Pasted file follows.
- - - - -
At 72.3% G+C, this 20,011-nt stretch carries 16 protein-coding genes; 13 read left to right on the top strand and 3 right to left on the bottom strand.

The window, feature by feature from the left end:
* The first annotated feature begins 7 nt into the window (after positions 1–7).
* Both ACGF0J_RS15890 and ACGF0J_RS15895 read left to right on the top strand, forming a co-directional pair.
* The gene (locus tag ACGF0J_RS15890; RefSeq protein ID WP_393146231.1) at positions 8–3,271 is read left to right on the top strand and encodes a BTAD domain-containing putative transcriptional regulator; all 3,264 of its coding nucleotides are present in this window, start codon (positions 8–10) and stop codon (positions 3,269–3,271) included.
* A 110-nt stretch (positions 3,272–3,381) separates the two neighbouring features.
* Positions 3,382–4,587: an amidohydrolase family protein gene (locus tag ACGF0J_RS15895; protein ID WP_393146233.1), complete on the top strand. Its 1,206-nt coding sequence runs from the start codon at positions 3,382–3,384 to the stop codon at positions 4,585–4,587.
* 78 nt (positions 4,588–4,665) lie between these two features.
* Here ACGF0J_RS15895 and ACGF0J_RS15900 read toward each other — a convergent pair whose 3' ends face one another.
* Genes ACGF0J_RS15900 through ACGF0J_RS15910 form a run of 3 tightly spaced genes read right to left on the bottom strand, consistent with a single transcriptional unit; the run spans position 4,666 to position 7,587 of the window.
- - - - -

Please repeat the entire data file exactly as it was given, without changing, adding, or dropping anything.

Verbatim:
At 72.3% G+C, this 20,011-nt stretch carries 16 protein-coding genes; 13 read left to right on the top strand and 3 right to left on the bottom strand.

The window, feature by feature from the left end:
* The first annotated feature begins 7 nt into the window (after positions 1–7).
* Both ACGF0J_RS15890 and ACGF0J_RS15895 read left to right on the top strand, forming a co-directional pair.
* The gene (locus tag ACGF0J_RS15890; RefSeq protein ID WP_393146231.1) at positions 8–3,271 is read left to right on the top strand and encodes a BTAD domain-containing putative transcriptional regulator; all 3,264 of its coding nucleotides are present in this window, start codon (positions 8–10) and stop codon (positions 3,269–3,271) included.
* A 110-nt stretch (positions 3,272–3,381) separates the two neighbouring features.
* Positions 3,382–4,587: an amidohydrolase family protein gene (locus tag ACGF0J_RS15895; protein ID WP_393146233.1), complete on the top strand. Its 1,206-nt coding sequence runs from the start codon at positions 3,382–3,384 to the stop codon at positions 4,585–4,587.
* 78 nt (positions 4,588–4,665) lie between these two features.
* Here ACGF0J_RS15895 and ACGF0J_RS15900 read toward each other — a convergent pair whose 3' ends face one another.
* Genes ACGF0J_RS15900 through ACGF0J_RS15910 form a run of 3 tightly spaced genes read right to left on the bottom strand, consistent with a single transcriptional unit; the run spans position 4,666 to position 7,587 of the window.